The New Colossus
BY EMMA Lazarus
not like the brazen giant of Greek fame,
With conquering limbs astride from land to land;
Here at our sea-washed, sunset gates shall stand
A mighty woman with a torch, whose flame
Is the imprisoned lightning, and her name
Mother of Exiles. From her beacon-hand
Glows world-wide welcome; her mild eyes command
The air-bridged harbor that twin cities frame.
“Keep, ancient lands, your storied pomp!” cries she
With silent lips. “Give me your tired, your poor,
Your huddled masses yearning to breathe free,
The wretched refuse of your teeming shore.
Send these, the homeless, tempest-tost to me,
I lift my lamp beside the golden door!”
select your favorite sonnet that was assigned but that we didn’t get a chance to discuss on either day during class. Without consulting any external sources, closely read and take observational notes on your chosen poem, as we did with the first-day worksheet, addressing the “W” questions with the help of your detailed notes on how the poem is structured. Your answer to the final question—Why?-takes a stand on the poem’s meaning and forms a thesis statement for your essay. To turn these notes into an essay, you’ll need to develop a beginning/ending strategy (introductory paragraph, concluding paragraph) and build a structure of middle probably three paragraphs that may or may not fall neatly into those Who-What-When/Where categories. Organize each paragraph around a feature or element of the poem and set up the whole essay to gradually persuade readers of your thesis. Step 1: How has the poet written and structured the piece? Did the title raise an expectation? Did the poet divide the poem into stanzas? What features of language do you notice? Mostly long lines or short lines? Regular or ragged line lengths? Does punctuation insert a pause at the end of the line (end-stopped line), or do the poem’s ideas flow over into the next line (enjambment)? Does one word attract special notice, either because it’s not often used, carries a double meaning, or appears in an odd context? Did the poet shape full sentences or produce a set of grammatical fragments? Do punctuation marks create a tone of excitement, fatalism, wistfulness? Does punctuation drive the poem’s pace in a rapid, leisurely, or abrupt way? What patterns emerge from counting syllables and identifying the stresses in each line? Did the poet use rhyme and meter, and if so, how? Important: Refer to the evidence supplied by these textual details to support your answers to the questions below, which in turn will support your thesis. Step 2: The W’s. Who “speaks” this poem? Does the poem keep the same perspective throughout, or does it shift its viewpoint? Who else is in the poem-any human or other characters besides the speaker? Does the speaker directly address anyone? Does the tone of voice suggest an emotionally involved character or a detached narrator? Does the speaker gain a new attitude or understanding by the end? What occurs in the poem (basic plot, flow of events, or shift in focus)? Where does this poem take place, based on any hints about setting/landscape/ environment/location(s)? Urban, rural, suburban, wilderness? Indoors, outdoors, inside someone’s head? When does the poem happen? Any hints that reveal historical era, time of day, etc.? Does it flash on a brief moment, or narrate many years? Does it unfold in multiple timeframes-remembered, anticipated, imagined or just one? Do words related to time signal a shift between these frames? Why? Why would we describe this poem as having a distinctive meaning that arises from its language? Why should we bother to go to the trouble of exploring what this poem has to offer? Why read this poem? i will submit my own work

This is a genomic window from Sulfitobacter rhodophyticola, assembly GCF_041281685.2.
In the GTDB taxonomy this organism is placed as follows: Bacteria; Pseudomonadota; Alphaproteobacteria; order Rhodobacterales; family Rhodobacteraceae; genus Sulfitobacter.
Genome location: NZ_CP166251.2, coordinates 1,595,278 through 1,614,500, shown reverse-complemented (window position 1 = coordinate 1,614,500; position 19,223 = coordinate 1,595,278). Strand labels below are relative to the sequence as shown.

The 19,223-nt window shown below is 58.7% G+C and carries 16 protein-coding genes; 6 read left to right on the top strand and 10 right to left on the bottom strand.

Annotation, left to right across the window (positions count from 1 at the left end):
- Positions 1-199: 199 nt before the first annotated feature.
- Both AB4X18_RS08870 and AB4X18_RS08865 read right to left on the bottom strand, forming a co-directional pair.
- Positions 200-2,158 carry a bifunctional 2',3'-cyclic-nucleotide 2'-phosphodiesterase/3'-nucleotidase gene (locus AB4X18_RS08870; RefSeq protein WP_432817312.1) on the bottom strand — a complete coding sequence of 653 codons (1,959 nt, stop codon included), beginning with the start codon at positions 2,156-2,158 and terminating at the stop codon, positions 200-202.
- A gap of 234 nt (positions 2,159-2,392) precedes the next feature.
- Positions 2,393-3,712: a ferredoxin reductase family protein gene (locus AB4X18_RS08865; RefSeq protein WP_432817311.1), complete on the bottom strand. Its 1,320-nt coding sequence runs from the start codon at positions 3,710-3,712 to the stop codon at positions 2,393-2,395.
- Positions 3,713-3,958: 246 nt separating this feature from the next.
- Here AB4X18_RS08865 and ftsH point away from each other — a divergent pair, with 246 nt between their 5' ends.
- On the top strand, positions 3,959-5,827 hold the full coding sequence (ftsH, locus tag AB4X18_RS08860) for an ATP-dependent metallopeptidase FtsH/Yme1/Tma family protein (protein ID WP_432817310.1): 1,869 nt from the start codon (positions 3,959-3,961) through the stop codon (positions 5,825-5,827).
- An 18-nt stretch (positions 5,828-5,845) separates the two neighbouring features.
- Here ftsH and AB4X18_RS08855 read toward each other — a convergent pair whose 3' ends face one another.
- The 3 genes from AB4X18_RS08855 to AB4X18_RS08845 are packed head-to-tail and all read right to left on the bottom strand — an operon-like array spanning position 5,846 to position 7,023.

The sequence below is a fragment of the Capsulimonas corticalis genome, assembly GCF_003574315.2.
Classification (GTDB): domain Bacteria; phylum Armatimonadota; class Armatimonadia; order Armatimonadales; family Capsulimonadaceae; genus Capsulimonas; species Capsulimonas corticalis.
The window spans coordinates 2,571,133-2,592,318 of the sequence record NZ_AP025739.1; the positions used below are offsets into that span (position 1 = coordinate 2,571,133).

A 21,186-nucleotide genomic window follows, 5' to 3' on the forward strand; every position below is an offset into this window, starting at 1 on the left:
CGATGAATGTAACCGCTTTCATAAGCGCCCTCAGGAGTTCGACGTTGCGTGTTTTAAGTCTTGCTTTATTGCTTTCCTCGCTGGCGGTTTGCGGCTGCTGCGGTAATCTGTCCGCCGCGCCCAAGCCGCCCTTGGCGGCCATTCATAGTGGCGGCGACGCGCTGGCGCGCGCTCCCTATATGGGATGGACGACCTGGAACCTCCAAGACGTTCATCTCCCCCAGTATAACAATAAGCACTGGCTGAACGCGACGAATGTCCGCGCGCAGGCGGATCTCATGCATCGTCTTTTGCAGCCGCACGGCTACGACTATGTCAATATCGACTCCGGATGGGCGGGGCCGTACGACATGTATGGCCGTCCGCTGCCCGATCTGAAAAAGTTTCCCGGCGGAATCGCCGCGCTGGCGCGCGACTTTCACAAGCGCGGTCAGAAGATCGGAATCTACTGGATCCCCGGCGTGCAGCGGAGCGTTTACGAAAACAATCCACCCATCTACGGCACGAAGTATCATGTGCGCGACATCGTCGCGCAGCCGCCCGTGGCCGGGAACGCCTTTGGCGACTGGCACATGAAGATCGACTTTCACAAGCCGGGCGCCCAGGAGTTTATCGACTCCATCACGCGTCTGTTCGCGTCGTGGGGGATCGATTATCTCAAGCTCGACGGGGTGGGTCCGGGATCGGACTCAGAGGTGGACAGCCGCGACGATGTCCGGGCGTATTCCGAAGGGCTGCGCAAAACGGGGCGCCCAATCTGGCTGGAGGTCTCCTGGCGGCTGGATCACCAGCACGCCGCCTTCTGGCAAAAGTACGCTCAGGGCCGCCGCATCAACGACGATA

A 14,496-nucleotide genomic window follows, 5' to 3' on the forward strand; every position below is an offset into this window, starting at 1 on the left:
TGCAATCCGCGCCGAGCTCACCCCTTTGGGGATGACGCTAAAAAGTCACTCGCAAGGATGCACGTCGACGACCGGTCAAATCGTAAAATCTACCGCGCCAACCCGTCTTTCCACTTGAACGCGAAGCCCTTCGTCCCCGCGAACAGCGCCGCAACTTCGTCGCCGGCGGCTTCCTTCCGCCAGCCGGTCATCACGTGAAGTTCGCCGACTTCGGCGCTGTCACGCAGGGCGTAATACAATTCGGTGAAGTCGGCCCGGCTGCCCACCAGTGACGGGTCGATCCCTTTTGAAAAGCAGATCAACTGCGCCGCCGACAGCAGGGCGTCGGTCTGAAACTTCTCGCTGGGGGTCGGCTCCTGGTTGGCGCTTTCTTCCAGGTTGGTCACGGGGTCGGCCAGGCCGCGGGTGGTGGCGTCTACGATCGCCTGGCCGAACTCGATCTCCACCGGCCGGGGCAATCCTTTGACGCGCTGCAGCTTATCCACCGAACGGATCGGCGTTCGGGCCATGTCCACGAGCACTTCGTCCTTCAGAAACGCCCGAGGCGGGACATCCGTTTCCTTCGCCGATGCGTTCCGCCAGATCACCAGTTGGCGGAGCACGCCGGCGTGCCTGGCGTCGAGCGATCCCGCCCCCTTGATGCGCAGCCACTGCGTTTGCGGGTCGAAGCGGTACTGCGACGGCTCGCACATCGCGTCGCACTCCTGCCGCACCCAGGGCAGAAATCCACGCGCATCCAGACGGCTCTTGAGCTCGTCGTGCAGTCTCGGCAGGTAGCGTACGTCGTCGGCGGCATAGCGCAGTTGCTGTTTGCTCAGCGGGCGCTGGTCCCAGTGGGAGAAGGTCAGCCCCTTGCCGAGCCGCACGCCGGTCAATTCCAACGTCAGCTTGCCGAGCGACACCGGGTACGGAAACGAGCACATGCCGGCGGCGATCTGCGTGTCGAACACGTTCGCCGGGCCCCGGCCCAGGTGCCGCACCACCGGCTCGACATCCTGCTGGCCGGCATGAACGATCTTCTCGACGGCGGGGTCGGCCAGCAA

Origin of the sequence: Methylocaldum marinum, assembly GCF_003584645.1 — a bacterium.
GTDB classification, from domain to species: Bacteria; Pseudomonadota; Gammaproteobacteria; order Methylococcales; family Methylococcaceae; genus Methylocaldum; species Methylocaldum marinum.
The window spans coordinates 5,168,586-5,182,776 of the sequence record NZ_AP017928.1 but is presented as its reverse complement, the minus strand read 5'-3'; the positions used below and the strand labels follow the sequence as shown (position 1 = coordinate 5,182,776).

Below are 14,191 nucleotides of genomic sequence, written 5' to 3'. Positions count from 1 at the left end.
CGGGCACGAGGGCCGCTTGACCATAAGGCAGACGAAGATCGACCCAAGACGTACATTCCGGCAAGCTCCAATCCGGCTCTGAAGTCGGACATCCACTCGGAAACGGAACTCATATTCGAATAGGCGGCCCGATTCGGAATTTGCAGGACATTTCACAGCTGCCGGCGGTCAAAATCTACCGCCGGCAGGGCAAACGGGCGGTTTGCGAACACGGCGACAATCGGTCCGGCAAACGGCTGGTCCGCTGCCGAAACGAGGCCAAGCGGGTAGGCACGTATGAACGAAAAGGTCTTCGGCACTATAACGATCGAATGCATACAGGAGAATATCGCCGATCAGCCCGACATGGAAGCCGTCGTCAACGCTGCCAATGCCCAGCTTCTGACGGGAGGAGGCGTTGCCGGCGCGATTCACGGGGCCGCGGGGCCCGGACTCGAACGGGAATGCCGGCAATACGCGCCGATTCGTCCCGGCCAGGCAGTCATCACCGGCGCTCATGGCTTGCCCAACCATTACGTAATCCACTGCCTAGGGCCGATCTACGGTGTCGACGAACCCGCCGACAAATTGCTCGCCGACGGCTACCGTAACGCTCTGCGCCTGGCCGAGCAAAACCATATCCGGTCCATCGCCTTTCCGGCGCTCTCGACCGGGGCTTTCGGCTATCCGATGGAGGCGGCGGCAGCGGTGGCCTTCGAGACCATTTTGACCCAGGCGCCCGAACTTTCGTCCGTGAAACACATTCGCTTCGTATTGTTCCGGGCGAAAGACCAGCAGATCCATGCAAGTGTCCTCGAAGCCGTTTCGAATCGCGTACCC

here my notes
– “The New Colossus” is a sonnet written by Emma Lazarus.
– The title raises an expectation of a new, monumental figure or concept.
– The poem is divided into two sections: an octave and a sestet.
– The language features sophisticated vocabulary and imagery.
– The poem mostly consists of longer lines.
– Line lengths are regular and structured.
– Both end-stopped lines and enjambment are used, creating a mix of pause and flow.
– The phrase “Mother of Exiles” is notable for its uniqueness and symbolic meaning.
– The poem uses full sentences.
– Punctuation marks like commas and periods are used to control pace and tone.
– The pace is moderate, neither too rapid nor too slow.
– The poem is written in iambic pentameter, and it follows a traditional sonnet form with a rhyming scheme of ABBAABBA CDCDCD.
– The speaker of the poem is the personified Statue of Liberty.
– The perspective remains consistent throughout the poem.
– There are no other human characters; the only “character” is the personified statue.
– The speaker directly addresses the “ancient lands.”
– The tone suggests a compassionate and strong character.
– The speaker’s attitude remains constant; she is a welcoming figure throughout.
– The poem communicates the Statue of Liberty’s welcoming message to immigrants.
– The setting is at the entrance to America, a “sea-washed, sunset gates.”
– The setting suggests an urban environment, specifically a harbor.
– The poem doesn’t specify a time but it represents a timeless message.
– The poem focuses on the present moment but its message spans across time.
– The poem’s distinctive meaning arises from its symbolic language and imagery.
– Reading this poem provides insight into America’s identity as a refuge for the displaced and disadvantaged.